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Switching to a Firm E&O Policy - A Guide for Brokers

Switching to a Firm E&O Policy - A Guide for Brokers

From individual to Firm E&O

In the states where errors & omissions (E&O) insurance is mandatory, many real estate brokerages are looking at the option of a "firm" E&O policy to replace the individual and excess real estate E&O policies their brokerage and agents have purchased before.

If you or your firm is making the switch to a "firm" real estate professional liability insurance policy, this blog describes some of the most important E&O insurance tips and best practices for brokers (and also agents) as you make this transition.

Transition Switching

If you are unfamiliar with the pros and cons of individual, excess, and firm E&O policies, check out our blog article defining and comparing these coverages. If you are looking for a more general guide to E&O, you'll probably want to take a look at our comprehensive resource on E and O for real estate broker/owners.


Explain Coverages

Many brokers simply tell their agents that the firm provides E&O coverage without fully explaining what coverages they have, what that means in the event of a claim, etc.

We recommend that you call a team meeting to have your firm E&O policy insurance agent answer questions about the policy. This is also a fantastic opportunity for your insurance agent to share risk management tips and claims examples to help agents avoid claims throughout the year.

Real Estate Team Meeting E&O

If the brokers/owners of your firm have made the decision to increase fees because the firm is now providing/paying for E&O coverage, those questions usually come up in these discussions as well.

Be sure to let agents know they have coverage under a firm-wide policy only for transactions they perform on behalf of the insured entity. 


Send necessary Certificates to the state/Franchise

Many mandatory states for E&O (like Tennessee or Kentucky) have a dedicated process for sending proof of E&O coverage to the real estate commission when using a provider other than the state group program.

When all of the agents at a brokerage are covered under  a single firm policy, the broker typically sends a certificate or spreadsheet to the real estate commission. So know your state's process, put it on the calendar for each year before renewal, and keep the relevant forms handy throughout the year as you onboard new agents.

Office Manager Spreadsheet

Of course, if you are a real estate franchisee, you'll want to send your E&O certificate of insurance to your real estate franchise.


Let your agents know they might need tail coverage

If you are moving from individual E and O insurance policies to a firm E and O policy, your firm policy (if done correctly) will likely retroactively cover all transactions performed on behalf of the insured firm back to inception. Once again, if done correctly, this should provide retroactive coverage at least up to your previous E&O limits if you previously maintained continuous E & O coverage.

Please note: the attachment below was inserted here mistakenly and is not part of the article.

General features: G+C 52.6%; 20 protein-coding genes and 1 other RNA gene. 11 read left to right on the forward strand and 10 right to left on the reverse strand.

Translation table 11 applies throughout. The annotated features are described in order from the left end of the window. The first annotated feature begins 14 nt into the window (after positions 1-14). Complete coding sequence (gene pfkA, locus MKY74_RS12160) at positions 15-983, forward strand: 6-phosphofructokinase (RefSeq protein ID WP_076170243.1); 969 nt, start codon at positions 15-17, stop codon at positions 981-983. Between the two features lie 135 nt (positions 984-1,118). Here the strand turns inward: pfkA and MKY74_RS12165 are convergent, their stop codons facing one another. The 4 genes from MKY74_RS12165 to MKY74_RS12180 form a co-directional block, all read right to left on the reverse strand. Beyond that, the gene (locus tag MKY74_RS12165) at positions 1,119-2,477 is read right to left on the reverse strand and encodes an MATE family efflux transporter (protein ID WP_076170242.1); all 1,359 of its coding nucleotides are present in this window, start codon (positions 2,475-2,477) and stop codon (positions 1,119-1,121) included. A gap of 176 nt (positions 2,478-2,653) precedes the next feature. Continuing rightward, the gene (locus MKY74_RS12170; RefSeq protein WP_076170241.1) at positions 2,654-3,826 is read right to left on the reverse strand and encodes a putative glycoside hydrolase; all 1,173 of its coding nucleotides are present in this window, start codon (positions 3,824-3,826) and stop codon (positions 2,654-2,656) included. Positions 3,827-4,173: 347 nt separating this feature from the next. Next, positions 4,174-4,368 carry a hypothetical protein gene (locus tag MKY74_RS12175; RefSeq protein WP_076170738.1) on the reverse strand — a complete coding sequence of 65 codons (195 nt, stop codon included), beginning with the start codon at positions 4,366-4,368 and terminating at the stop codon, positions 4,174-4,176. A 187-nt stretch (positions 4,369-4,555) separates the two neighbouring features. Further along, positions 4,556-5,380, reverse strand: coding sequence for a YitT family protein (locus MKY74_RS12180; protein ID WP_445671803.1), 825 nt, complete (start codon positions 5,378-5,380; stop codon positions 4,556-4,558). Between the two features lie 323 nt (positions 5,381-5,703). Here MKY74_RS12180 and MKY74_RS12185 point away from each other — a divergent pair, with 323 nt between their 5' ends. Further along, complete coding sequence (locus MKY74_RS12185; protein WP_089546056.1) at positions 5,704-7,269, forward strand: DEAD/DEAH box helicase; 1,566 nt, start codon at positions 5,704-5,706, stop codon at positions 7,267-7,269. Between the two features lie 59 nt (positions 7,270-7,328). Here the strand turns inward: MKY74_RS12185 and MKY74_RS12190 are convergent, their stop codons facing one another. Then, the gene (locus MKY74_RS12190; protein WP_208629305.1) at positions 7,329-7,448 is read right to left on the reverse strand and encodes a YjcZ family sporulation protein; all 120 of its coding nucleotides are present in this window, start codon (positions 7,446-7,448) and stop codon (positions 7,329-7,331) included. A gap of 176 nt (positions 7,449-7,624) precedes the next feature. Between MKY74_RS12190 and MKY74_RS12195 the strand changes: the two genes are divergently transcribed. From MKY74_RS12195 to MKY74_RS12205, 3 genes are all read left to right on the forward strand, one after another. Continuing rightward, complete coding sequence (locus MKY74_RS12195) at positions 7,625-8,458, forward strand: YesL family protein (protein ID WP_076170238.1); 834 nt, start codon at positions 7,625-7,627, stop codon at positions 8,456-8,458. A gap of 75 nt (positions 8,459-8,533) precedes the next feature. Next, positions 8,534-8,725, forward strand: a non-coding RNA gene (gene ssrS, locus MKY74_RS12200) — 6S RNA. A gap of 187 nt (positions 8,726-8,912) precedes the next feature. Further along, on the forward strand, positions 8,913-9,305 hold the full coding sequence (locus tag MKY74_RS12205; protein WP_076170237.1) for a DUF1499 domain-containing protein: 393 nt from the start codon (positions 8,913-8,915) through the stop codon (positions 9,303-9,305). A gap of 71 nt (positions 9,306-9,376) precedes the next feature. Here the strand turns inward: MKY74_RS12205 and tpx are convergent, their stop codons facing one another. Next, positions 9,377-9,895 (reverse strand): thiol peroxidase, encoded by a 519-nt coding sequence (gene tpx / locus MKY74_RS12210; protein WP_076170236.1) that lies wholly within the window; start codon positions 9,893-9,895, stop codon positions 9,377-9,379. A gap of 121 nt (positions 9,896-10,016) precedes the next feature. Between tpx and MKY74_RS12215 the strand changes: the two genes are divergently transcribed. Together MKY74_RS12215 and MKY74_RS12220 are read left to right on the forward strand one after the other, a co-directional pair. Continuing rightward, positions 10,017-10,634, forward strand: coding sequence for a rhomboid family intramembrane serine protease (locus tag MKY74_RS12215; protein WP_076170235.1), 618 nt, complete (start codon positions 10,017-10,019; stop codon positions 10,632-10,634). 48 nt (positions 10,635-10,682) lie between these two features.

That said, your firm policy will not cover transactions done at a different firm in the past that your agents might have worked at when they had their individual policy. In order to be able to report claims in the future that might arise from those past transitions at a different firm those agents will likely need to purchase "tail coverage" from their individual errors & omissions insurance provider.

Insurance Coverage

The same is true for agents coming to your firm in the future if they 1) previously had an individual E&O insurance policy, and 2) were an agent at a different firm prior to joining yours.

We recommend that brokers outline this basic E&O information in their handbook or procedures manual.


Report Claims

The most common reason why real estate errors and omissions claims are denied is that individuals fail to comply with the reporting guidelines for claims.

Keep these facts in mind for reporting E & O claims:

  • Don't attempt to settle a claim on your own. If you fail to report the claim within the specified timeframe or try to settle something before reporting it, your insurance company will probably deny the claim.
  • If you're unsure whether a situation constitutes a claim, consult with your principal or managing broker, and/or insurance company and insurance agent.
  • An E & O claim does not necessarily equal a lawsuit. Threats, demands, and other similar situations may also qualify as claims under the reporting requirements outlined in your policy.

Deductible waivers

Several quality firm real estate professional liability insurance policies have a deductible waiver written into the policy language. Generally, policies will outline several conditions such as a home warranty being signed/waived or an inspection performed/waived. If those specified conditions are met on a transaction and a claim comes up, you can provide evidence to your insurance carrier and they will waive the deductible up to a certain amount.

Be sure to communicate those requirements to your agents so that as many transactions as possible meet the requirements for a deductible waiver.


Don't forget about cyber insurance

While this isn't specific to firm E&O, it is always important that real estate E&O of all types generally does not cover cyber claims. The best of real estate E&O policies still only have limited coverage.

While making the transition to a firm policy, this is a great time to go over cyber coverages real estate firms need. You can also start creating a budget category for a stand-alone cyber insurance policy. 

If you want to learn more about cyber liability coverage, you might like our comprehensive guide to cyber insurance insurance.

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